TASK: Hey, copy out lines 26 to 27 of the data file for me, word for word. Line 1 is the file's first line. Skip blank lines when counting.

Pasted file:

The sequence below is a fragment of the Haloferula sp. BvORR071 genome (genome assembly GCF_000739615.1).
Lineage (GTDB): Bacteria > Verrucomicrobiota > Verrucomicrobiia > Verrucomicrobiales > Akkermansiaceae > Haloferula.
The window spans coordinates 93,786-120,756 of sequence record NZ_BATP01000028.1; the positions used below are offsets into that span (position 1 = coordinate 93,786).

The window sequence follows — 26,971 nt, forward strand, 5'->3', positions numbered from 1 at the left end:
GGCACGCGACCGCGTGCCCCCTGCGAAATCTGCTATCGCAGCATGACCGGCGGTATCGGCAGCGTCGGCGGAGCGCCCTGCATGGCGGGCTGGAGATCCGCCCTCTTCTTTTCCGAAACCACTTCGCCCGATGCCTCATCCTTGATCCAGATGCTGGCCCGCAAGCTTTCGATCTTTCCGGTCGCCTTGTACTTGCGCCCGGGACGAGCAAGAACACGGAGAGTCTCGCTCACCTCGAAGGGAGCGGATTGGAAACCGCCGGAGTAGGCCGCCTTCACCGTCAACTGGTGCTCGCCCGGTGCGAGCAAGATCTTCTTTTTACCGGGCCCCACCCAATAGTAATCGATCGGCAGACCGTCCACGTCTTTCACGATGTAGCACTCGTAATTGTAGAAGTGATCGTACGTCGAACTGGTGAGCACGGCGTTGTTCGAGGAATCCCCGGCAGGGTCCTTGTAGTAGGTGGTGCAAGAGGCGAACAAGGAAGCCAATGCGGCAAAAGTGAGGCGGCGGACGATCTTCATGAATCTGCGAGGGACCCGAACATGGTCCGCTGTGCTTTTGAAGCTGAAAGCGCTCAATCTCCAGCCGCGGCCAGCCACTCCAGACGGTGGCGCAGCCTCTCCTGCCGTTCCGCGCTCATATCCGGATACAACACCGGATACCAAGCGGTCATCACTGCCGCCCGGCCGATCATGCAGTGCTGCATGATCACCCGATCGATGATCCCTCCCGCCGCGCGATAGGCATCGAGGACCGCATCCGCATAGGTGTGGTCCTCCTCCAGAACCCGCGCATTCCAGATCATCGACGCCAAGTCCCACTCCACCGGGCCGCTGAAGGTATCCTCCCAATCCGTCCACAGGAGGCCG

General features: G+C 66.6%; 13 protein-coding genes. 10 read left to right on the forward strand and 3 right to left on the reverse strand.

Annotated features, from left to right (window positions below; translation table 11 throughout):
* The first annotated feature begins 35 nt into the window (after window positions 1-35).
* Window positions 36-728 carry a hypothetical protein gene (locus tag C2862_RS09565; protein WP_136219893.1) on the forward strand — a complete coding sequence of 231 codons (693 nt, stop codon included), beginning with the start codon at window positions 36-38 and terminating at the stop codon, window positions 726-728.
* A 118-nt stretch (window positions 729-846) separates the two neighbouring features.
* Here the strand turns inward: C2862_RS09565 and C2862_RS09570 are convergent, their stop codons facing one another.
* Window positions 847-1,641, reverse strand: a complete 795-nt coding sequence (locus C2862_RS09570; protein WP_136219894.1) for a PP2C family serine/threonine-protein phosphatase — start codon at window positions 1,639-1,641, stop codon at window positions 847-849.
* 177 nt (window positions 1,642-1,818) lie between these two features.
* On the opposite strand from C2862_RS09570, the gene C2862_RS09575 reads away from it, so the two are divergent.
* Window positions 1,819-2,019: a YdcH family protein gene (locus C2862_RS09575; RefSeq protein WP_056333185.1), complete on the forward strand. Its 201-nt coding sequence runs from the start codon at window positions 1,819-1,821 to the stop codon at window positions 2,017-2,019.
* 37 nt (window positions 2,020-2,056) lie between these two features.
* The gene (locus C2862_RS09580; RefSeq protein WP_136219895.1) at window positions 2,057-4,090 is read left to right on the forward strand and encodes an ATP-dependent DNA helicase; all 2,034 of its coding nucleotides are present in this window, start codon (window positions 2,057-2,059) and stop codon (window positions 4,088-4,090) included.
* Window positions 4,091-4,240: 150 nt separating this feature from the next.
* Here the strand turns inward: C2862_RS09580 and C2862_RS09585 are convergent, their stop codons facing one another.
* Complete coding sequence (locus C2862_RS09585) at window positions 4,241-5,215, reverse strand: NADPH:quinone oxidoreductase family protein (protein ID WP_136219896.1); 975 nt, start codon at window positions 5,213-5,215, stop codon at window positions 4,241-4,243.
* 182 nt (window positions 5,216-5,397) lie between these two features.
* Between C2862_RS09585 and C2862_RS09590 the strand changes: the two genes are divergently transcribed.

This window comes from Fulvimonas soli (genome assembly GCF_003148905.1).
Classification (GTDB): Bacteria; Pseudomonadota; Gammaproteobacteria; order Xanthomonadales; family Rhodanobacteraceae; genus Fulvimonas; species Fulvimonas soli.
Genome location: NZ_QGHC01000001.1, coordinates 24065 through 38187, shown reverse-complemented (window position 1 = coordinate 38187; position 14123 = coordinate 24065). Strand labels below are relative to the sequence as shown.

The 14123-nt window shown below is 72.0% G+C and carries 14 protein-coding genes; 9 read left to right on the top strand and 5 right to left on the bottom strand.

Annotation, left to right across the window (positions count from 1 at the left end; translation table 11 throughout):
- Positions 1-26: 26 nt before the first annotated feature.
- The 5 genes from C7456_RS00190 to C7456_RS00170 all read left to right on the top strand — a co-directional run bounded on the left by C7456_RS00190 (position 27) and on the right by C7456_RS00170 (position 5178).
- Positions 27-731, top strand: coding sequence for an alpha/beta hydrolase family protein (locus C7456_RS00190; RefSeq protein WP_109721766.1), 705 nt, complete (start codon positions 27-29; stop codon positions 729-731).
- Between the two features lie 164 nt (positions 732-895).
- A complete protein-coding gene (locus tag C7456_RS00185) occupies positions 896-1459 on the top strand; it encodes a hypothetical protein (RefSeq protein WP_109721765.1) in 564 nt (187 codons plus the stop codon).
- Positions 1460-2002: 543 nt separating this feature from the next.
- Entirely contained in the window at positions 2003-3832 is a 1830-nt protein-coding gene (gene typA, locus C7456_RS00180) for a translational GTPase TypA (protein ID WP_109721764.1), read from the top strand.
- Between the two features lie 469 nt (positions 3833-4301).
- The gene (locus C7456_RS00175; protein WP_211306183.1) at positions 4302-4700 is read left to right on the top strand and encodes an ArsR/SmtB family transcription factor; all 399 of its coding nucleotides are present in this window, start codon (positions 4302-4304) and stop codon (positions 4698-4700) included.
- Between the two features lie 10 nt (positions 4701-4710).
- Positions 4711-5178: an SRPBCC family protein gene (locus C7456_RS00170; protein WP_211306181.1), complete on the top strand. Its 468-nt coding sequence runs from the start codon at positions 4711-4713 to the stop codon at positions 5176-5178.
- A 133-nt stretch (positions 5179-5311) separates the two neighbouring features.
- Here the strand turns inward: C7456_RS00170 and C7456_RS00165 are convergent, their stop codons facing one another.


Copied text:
The 14123-nt window shown below is 72.0% G+C and carries 14 protein-coding genes; 9 read left to right on the top strand and 5 right to left on the bottom strand.

Annotation, left to right across the window (positions count from 1 at the left end; translation table 11 throughout):